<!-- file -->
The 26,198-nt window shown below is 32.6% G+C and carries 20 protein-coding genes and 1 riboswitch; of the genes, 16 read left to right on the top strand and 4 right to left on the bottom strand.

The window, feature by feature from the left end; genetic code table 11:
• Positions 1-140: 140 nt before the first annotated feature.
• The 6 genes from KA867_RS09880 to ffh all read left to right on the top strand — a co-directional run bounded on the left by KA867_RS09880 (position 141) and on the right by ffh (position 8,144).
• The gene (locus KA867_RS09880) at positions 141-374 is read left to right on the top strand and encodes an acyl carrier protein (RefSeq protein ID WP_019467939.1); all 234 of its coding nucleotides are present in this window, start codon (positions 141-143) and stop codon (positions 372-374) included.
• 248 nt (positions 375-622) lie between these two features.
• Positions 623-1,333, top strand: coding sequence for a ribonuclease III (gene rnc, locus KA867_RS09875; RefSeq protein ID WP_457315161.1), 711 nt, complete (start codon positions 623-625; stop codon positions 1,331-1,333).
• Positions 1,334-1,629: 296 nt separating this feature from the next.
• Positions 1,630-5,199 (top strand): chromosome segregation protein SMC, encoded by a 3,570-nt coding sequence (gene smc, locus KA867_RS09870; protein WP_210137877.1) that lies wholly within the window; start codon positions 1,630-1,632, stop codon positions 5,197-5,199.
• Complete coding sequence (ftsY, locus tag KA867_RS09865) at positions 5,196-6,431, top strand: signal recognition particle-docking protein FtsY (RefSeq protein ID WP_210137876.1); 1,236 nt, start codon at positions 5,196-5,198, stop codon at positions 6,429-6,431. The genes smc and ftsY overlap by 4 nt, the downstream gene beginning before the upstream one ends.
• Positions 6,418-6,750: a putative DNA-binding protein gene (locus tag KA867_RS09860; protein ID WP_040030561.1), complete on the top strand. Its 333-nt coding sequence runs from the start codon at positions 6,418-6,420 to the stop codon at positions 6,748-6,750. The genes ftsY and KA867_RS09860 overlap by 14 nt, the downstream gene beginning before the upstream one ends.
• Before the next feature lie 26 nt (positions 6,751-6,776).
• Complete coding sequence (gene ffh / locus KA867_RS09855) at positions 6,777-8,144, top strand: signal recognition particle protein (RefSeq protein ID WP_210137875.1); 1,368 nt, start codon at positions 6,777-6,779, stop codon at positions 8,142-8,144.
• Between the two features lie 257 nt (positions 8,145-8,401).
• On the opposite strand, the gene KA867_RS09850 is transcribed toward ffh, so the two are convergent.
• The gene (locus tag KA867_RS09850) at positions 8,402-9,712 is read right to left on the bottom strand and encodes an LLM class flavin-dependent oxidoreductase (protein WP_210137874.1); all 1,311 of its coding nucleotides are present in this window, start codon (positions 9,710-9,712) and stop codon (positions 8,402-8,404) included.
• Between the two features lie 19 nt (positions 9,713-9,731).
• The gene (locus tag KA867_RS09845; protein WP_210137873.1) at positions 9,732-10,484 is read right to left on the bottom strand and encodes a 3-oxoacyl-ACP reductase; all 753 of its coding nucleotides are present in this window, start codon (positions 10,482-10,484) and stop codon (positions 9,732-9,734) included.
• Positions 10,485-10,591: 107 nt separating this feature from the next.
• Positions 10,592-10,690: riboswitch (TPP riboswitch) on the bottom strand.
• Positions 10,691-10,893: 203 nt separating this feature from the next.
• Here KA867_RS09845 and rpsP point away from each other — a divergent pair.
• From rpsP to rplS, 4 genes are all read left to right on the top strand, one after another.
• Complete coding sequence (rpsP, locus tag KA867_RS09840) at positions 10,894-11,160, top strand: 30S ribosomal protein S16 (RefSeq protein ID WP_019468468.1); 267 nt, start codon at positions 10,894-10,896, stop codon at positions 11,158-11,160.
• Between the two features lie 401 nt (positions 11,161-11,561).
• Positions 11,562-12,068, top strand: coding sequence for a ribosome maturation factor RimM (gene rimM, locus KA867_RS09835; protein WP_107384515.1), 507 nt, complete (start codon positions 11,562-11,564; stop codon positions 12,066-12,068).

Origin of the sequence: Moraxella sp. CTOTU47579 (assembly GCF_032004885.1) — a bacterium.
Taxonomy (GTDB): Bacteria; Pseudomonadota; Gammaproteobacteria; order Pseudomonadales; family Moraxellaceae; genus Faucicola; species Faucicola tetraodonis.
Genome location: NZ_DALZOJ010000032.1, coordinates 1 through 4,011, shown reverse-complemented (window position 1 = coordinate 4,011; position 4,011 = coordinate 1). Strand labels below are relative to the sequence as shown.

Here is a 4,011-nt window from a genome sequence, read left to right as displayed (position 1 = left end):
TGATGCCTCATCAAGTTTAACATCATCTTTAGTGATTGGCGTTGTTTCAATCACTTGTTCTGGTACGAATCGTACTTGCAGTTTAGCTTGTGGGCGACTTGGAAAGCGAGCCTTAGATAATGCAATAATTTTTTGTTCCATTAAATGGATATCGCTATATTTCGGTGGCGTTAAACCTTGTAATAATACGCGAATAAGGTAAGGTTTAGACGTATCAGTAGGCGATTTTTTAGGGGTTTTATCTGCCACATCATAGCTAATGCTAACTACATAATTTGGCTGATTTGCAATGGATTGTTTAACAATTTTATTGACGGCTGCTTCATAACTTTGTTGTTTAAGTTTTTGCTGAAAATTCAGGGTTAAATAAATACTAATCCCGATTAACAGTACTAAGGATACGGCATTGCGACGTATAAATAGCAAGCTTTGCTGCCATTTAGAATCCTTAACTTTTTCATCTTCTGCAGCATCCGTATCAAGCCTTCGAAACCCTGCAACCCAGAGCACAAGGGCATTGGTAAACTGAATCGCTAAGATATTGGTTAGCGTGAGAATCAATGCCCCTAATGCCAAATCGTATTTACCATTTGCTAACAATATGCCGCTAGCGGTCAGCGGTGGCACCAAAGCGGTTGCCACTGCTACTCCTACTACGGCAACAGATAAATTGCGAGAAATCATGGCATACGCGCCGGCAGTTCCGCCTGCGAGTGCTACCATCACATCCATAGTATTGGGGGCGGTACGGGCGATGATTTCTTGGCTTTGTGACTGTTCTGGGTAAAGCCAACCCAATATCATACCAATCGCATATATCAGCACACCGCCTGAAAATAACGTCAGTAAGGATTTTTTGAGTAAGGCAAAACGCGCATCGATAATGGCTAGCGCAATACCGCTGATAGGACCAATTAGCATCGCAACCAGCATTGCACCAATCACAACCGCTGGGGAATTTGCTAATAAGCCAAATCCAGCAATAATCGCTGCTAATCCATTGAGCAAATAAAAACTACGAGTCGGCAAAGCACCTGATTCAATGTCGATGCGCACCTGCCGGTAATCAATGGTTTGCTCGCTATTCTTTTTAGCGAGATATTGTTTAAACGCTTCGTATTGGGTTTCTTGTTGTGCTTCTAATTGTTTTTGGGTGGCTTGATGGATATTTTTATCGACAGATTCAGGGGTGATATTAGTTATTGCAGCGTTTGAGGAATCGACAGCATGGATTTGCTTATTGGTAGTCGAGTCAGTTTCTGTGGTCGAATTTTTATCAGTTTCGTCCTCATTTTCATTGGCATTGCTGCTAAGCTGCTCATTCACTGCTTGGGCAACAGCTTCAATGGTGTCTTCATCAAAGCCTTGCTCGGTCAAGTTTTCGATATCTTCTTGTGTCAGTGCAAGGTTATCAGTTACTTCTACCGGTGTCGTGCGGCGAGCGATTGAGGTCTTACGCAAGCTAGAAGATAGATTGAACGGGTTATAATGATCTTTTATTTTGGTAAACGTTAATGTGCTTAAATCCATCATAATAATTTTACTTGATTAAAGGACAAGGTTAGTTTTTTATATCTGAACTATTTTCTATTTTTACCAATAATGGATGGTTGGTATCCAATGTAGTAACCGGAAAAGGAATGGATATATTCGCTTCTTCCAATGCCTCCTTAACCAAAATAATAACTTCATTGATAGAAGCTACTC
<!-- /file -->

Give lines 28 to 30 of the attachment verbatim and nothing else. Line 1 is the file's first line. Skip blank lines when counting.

Taxonomy (GTDB): Bacteria; Pseudomonadota; Gammaproteobacteria; order Pseudomonadales; family Moraxellaceae; genus Faucicola; species Faucicola tetraodonis.
Genome location: NZ_DALZOJ010000032.1, coordinates 1 through 4,011, shown reverse-complemented (window position 1 = coordinate 4,011; position 4,011 = coordinate 1). Strand labels below are relative to the sequence as shown.

Here is a 4,011-nt window from a genome sequence, read left to right as displayed (position 1 = left end):